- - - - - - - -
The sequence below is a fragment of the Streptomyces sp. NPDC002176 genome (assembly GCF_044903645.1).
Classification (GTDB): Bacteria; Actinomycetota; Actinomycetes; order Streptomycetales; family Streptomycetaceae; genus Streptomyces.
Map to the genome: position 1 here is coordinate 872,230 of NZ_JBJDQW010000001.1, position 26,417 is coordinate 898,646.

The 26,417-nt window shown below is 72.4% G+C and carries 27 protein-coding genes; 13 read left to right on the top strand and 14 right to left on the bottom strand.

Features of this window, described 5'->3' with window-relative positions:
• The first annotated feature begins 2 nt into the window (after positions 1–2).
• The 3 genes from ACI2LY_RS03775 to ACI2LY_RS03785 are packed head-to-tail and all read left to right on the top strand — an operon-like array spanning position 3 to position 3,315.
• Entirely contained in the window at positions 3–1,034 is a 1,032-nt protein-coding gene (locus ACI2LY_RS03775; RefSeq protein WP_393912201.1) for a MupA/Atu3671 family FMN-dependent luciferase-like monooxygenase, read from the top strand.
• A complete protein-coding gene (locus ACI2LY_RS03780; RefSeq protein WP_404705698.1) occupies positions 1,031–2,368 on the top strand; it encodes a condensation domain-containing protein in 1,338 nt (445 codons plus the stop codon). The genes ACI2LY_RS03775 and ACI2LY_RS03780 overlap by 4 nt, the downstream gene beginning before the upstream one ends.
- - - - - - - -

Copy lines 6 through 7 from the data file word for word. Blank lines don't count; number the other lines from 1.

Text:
• The first annotated feature begins 2 nt into the window (after positions 1–2).
• The 3 genes from ACI2LY_RS03775 to ACI2LY_RS03785 are packed head-to-tail and all read left to right on the top strand — an operon-like array spanning position 3 to position 3,315.